Research Continuity

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IRB approval for online research

  • 1.  IRB approval for online research

    Posted 03-30-2020 09:09
    Hello everyone,

    I hope that you all are doing fine under the current circumstances. I'm based in the Netherlands and facing week 3 of our lockdown.

    I'm happy to have found this website and have been enjoying the resources for conducting online studies! I am hoping one of you might be able to help...

    I'm a PhD student at the University of Birmingham (UK), and was planning to conduct a study in Ohio over the coming months with Deaf and Hard of hearing adolescents in mainstreamed education programs. My study involved contact with students and their parents and their schools. During a previous visit to the US (I'm based in the Netherlands), I had applied for a background check in Ohio so that I could conduct research in schools with students. (I already have ethical approval from my university). However, given the current situation, my supervisor and I agreed to move everything online. This changes things, as it means I can recruit from a much larger pool (not just Ohio). I'm trying to find out the procedure for obtaining IRB in the US, especially since I will not be limiting myself to specific states. I'm not affiliated with any US institution, so I'm hoping someone on this forum would be able to share some information on whether or not I need to get US IRB or if my UK ethical approval is enough?

    If anyone needs more information, please feel free to contact me at the email address in my signature below.

    Looking forward to hearing from you,
    Kate

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    Katherine Groves
    PhD Student
    University of Birmingham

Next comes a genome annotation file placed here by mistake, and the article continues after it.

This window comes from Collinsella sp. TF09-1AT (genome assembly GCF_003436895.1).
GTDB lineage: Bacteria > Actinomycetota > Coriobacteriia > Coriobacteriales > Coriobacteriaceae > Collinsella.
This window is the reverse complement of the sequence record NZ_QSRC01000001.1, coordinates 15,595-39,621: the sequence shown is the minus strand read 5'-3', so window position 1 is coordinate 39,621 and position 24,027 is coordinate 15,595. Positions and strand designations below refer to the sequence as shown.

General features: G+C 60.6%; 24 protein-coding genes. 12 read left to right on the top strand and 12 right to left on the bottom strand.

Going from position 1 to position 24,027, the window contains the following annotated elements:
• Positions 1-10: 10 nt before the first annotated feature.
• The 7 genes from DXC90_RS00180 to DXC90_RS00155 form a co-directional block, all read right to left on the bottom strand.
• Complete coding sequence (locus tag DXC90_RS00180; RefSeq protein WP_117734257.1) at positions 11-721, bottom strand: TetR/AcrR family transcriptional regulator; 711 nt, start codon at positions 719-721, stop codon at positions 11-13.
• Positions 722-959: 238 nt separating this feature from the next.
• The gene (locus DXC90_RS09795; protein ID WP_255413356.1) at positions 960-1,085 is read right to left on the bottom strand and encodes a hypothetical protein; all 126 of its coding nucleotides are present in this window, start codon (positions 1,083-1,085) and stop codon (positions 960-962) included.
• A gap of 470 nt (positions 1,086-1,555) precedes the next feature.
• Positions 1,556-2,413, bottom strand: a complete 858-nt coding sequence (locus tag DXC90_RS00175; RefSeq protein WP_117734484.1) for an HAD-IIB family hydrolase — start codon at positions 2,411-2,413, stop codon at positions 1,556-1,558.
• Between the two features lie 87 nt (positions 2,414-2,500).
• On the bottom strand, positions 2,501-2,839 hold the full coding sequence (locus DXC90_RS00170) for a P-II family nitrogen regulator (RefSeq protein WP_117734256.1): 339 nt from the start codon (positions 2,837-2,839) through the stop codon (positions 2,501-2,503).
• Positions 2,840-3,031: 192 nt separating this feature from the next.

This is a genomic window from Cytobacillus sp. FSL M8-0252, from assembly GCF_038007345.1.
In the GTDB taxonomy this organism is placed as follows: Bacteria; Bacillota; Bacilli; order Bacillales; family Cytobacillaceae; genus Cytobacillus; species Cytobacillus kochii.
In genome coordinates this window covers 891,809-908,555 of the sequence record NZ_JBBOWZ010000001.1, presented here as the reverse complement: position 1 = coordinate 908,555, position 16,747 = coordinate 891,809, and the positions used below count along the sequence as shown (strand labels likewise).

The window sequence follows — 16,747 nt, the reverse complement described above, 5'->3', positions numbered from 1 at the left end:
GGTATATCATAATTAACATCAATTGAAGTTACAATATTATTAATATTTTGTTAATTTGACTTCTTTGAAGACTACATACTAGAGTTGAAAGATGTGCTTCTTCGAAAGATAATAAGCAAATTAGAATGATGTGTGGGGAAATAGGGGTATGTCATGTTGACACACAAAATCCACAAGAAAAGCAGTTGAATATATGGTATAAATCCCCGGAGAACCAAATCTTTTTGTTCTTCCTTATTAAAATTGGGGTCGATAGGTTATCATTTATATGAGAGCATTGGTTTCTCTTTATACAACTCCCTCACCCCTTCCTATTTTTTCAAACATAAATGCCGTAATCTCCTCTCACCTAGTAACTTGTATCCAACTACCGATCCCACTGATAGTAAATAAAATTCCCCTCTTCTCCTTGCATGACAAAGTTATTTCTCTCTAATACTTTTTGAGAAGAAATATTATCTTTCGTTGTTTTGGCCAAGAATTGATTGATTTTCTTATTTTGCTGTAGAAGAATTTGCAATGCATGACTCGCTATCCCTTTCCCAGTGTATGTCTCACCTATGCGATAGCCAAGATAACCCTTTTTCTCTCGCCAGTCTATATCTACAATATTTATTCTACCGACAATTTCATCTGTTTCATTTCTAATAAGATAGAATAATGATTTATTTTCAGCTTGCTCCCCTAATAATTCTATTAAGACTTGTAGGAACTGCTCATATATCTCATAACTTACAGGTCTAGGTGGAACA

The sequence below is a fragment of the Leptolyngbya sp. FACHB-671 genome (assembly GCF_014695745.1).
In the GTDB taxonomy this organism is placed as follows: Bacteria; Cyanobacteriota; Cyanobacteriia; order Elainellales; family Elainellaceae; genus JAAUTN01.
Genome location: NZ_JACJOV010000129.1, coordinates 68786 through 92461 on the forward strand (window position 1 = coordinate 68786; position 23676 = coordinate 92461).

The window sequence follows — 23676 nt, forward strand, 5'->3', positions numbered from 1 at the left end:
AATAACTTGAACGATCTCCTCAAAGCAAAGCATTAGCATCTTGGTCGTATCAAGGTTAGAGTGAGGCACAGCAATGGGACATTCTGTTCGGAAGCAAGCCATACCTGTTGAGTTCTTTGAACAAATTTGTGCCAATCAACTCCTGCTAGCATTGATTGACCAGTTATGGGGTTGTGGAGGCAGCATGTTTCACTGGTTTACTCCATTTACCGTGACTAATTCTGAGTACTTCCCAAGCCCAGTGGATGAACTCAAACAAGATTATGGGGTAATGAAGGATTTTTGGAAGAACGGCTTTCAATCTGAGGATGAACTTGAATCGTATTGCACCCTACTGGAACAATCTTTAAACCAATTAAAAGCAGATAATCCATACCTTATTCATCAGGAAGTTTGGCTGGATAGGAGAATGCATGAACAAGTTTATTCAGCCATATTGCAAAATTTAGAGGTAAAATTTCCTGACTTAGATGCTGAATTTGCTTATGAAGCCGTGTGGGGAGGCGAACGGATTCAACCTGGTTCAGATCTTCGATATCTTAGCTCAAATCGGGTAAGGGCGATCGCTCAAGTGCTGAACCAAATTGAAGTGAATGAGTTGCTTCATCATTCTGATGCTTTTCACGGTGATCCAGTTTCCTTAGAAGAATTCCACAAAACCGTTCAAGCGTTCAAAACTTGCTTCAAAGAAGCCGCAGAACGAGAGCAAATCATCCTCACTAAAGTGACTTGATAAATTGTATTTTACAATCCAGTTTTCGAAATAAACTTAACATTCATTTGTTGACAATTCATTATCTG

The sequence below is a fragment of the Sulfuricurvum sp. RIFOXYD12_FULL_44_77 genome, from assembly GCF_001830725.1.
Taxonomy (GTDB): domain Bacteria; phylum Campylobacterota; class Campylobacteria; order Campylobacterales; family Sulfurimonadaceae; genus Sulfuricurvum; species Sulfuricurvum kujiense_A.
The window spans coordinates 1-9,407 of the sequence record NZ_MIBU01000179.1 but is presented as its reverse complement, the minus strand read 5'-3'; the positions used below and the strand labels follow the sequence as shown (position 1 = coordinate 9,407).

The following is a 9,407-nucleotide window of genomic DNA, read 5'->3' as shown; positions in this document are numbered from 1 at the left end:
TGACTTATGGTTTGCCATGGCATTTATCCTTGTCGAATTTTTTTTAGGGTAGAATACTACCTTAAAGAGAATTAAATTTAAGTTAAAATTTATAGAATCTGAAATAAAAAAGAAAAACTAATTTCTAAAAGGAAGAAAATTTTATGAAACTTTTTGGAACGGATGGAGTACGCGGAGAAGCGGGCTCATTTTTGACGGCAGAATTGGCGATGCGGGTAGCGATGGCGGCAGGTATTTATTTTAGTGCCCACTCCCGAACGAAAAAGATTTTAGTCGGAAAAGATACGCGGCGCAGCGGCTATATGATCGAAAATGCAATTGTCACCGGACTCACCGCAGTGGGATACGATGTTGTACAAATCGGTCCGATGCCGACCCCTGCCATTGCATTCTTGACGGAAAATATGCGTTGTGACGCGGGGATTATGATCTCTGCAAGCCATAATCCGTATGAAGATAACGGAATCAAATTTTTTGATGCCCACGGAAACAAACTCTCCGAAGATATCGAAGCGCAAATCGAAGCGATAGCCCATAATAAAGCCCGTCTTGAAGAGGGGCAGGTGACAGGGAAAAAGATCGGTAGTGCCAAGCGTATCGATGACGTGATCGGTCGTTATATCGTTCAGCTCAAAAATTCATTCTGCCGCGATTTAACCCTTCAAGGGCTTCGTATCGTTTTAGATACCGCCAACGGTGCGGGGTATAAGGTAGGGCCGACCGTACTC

Edgbaston
    Birmingham
    UK
    kmg703@student.bham.ac.uk
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  • 2.  RE: IRB approval for online research

    Posted 03-31-2020 15:22
    We've been running online studies for several years with participants all over the world (*mostly* in the US, where we are, but not guaranteed to be). Essentially, we just need to stay on top of whether we're affected by and in compliance with any laws that affect the rights of our participants--e.g. GDPR, COPPA, CCPA. (GDPR is the big one that actually applies in our case, so far.)

    You don't, in general, need IRB approval local to the population you're working with. The IRB is not a legal body, and they are associated with a research institution, not with a participant population. Their job is largely to make sure that research conducted under the auspices of their institution meets certain ethical standards, which is in turn required for publication, funding, etc.

    (That said, if there are major cultural or legal differences, perhaps a reasonable IRB would ask that you work with a local institution - I'm not sure. You might also need approval by a specific group you want to work with to recruit - e.g., if there's an American database of DHH kids you want to contact, perhaps the organization maintaining it would want a chance to review what you're doing.)

    We have researchers from a variety of institutions in the US using Lookit, and their studies only need to be approved by their own institution - that arrangement is supported by MIT's legal team :) We also have one group in the UK (Caspar Addyman at Goldsmith's London, study baby laughter!), again with approval just at his own institution.

    So the short version is I think your UK approval is enough from an IRB standpoint. But I am very far from a legal expert, let alone in international law, so take this with some salt. Anyone who's done in-person research in other countries might have more insight into at what point there's local oversight/guidance on research.

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    Kimberly Scott
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